In a day and age where perception can sometimes be just as important as the truth, Seattle Seahawks cornerbacks Richard Sherman and Brandon Browner have both taken two very different approaches to their alleged conduct.
Immediately following the Seahawks disappointing loss in Miami a little more than two weeks ago, ESPN's Adam Schefter dropped a bombshell that both Sherman and Browner tested positive for a banned substance and each faced a four-game suspension.
Upon hearing the news, Sherman responded via Twitter with assurances of innocence; however following that statement I assumed that both players would be asked to keep quiet until the matter was resolved for better or worse.
Browner it seemed took to the script and then last week surprisingly dropped his appeal, by conceding that he couldn't win according to Mike Florio of the Pro Football Times.
A source with knowledge of the situation tells PFT that Brandon Browner decided that he couldn’t win the appeal, given the procedures to which the league and the NFLPA have agreed regarding drug testing. Despite concerns regarding the collection process, the rules that apply to internal appeals make it difficult if not impossible to prevail.
So even if Browner didn’t knowingly or unknowingly ingest a substance contain amphetamines — or even if he didn’t actually consume a substance containing amphetamines — he produced a sample that generated a positive result for amphetamines. Even if it was a false positive or a bad sample or any other irregularity, Browner will miss four games, eventually.
For the time being, Browner's defense of "You can't fight the system," is an interesting one that doesn't actually get to the root of the problem in providing any real answers.
Is Browner innocent or guilty?
By quietly serving his suspension now we may never know, as the plan it seems is to have Browner avoid further damage of his reputation and be active come playoff time for the Seahawks.
And with that, the beat goes on as head coach Pete Carroll explained to Seattle Times writer Jerry Brewer last week immediately following the start of Browner's suspension:
"I've been disappointed about the whole situation, that it is something that he had to deal with it, and we had to deal with it," Carroll said when pressed about Browner's suspension. "But there is nothing we can do at this point."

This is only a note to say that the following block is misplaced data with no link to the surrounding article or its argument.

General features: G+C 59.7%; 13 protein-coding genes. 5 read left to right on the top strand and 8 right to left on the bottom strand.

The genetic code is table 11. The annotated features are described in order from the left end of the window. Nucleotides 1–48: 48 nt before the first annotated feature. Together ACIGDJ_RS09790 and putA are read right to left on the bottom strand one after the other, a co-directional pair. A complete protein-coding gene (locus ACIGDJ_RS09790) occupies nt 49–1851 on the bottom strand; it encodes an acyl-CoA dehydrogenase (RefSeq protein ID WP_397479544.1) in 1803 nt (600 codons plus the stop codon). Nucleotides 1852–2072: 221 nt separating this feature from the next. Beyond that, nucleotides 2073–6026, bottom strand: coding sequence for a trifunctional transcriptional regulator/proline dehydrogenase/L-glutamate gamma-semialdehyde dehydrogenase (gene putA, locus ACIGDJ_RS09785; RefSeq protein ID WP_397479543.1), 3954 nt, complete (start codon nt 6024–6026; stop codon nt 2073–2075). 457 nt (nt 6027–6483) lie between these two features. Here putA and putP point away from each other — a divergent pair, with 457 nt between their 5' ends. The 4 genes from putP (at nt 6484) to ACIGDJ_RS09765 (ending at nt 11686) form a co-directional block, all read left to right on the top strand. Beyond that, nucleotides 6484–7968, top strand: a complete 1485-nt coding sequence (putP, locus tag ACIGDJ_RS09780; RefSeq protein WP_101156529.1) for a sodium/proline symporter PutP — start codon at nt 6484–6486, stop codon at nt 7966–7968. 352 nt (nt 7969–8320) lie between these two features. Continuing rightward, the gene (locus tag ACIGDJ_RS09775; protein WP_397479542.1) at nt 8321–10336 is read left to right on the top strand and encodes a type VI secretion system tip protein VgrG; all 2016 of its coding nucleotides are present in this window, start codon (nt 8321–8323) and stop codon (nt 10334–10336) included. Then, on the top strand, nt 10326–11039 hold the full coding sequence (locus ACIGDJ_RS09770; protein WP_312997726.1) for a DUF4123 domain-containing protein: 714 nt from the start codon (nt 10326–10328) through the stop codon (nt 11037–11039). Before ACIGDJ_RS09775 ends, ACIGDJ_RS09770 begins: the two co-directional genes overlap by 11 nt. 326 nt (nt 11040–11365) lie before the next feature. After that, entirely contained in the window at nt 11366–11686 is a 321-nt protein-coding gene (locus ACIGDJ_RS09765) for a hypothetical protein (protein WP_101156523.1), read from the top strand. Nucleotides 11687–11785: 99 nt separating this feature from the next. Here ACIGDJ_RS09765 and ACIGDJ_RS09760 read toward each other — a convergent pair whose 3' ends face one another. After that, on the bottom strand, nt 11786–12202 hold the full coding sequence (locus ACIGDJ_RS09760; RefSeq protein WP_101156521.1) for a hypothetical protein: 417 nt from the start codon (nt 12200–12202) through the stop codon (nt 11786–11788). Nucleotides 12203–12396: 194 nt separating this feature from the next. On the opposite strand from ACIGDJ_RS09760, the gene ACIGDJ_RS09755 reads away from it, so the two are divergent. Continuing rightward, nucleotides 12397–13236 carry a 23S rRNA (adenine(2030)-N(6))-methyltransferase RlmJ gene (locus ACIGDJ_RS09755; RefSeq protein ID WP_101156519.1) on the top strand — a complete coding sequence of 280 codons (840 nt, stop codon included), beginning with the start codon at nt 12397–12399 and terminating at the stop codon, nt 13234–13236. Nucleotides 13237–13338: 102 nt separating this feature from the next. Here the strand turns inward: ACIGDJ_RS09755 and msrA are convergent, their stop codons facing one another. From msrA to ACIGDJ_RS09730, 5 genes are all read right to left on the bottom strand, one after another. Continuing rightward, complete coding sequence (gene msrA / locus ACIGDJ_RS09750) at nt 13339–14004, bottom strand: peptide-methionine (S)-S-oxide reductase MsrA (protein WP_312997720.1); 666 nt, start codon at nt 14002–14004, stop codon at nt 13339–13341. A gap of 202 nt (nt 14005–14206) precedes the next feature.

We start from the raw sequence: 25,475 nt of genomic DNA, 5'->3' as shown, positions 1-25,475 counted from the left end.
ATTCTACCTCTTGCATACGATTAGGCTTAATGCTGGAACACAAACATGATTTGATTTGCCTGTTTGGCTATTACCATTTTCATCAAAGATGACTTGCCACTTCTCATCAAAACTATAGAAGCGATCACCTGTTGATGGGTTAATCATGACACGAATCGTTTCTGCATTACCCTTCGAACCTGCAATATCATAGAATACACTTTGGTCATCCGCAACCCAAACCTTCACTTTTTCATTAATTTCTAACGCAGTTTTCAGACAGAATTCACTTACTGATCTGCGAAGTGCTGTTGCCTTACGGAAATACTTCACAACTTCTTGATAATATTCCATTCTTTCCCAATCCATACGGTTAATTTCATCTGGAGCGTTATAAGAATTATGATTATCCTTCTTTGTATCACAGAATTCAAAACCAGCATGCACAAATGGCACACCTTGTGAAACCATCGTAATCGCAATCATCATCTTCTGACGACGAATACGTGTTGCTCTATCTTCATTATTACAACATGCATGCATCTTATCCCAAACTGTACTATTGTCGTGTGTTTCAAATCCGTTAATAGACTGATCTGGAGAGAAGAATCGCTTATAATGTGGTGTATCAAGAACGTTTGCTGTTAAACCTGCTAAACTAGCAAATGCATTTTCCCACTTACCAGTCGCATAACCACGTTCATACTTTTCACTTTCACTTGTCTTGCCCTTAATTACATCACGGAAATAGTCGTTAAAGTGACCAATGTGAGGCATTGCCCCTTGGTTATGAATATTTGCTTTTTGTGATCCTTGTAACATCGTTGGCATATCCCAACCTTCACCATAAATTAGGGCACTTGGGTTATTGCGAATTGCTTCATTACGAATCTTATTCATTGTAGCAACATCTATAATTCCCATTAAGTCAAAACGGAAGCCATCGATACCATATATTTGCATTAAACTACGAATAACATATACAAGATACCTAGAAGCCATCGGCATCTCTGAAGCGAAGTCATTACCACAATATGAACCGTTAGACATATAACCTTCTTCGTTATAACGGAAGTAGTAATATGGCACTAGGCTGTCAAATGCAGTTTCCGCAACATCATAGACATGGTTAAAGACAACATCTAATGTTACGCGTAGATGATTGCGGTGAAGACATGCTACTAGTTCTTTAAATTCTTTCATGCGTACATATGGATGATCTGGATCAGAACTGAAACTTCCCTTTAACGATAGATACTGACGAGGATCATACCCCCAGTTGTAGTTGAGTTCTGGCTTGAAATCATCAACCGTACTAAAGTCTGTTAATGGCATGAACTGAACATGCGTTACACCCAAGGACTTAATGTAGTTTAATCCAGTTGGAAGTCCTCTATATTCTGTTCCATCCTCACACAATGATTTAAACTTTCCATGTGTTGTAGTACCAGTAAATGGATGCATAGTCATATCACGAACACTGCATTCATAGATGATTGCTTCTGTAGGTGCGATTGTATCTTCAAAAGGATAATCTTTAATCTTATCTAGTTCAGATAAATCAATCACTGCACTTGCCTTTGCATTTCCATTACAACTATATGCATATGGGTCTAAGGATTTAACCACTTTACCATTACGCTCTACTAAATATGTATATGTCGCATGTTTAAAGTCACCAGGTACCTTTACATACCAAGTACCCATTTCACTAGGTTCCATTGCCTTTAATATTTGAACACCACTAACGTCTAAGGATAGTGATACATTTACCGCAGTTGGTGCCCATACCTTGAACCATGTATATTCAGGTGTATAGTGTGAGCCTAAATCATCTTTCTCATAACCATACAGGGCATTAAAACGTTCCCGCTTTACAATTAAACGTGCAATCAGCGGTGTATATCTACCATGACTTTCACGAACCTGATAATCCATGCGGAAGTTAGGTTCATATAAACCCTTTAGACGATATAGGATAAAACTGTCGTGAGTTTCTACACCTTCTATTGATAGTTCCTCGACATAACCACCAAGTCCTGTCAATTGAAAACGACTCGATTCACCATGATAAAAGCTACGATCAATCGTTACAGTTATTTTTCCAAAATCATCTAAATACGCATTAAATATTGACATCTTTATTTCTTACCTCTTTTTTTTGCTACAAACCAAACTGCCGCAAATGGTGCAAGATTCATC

If you were delusional enough to invent a conspiracy theory that would save Browner and Sherman from punishment, now you're left rationalizing how everything will be just fine.
Yet oddly enough the 'Hawks have strung together two impressive wins since their meltdown in Miami that has simultaneously eased the sting of Browner's suspension and has people believing the team may even have a shot at the division title.
Winning has a funny way of "solving" things, but what's interesting is that while Brandon Browner went down somewhat quietly, Richard Sherman has taken the news of his potential suspension as an opportunity to tell his story both on and off the field.
Following the 'Hawks 58-0 win on Sunday, Brewer in an article for the Seattle Times summed up Sherman brilliantly by explaining:
Sherman is either innocent of this performance-enhancing drugs charge, or he's the most impervious busted athlete ever. Or he can convince himself to think anything to fit any moment, to see blue skies when clouds are hovering. It's a kind of mental fortitude that you must admire, despite having conflicting thoughts about his possible four-game suspension.
He is an irrepressible spirit. You enjoy him because he leaves you no choice. You wince at his bravado and wonder when his antics will become too much. But then he does something spectacular again, he celebrates like a first-grader at recess, and you can't help but smile while shaking your head. Suddenly, you're impervious to cynicism.
In an article with Yahoo!Sports Michael Silver, the two discuss just about everything you'd ever want to know about Sherman, but only discuss the obvious briefly:
Sherman, who claims he did nothing wrong, has appealed the suspension, which allows him to play pending its resolution. "It's gonna get solved and I think at the end of the day it'll get worked out fine," Sherman insisted.
The more you hear and see from Sherman, the more you want to believe him, but it's just not that easy.
Facing perhaps their toughest opponent yet, Brandon Browner and Richard Sherman have both taken different approaches, but which one will prevail...quiet resignation or defiantly fighting the system?
By being outspoken and confident Sherman is putting his reputation on the line which speaks to his competitive spirit, but if guilty, he arguably stands to lose so much more than Browner who kept quiet.
Speaking of Browner I was disappointed that he dropped his appeal without fighting it.
Right now though everyone is focused on the 'Hawks recent success and push for the postseason; meanwhile the idea of having Sherman in the lineup for the time being and Browner back in time for the playoffs has appeased the masses.
So why dredge up bad news that the team might be able to overcome?
Because I want real answers, not spin.
What worries me is that we may never get to the truth, as I can't imagine Sherman will concede to defeat even if he does end up serving the four games after making his appeal to the NFL.
Our only hope is that Sherman is right, otherwise it's going to be hard to trust him, Browner and by extension the Seahawks organization as run by Pete Carroll.
The odds are not in Sherman's favor, but for someone that's made a habit of proving people wrong over time, I like to think he has a shot.
Fingers crossed, but either way we will never be able to look at Sherman or Browner the same way again.
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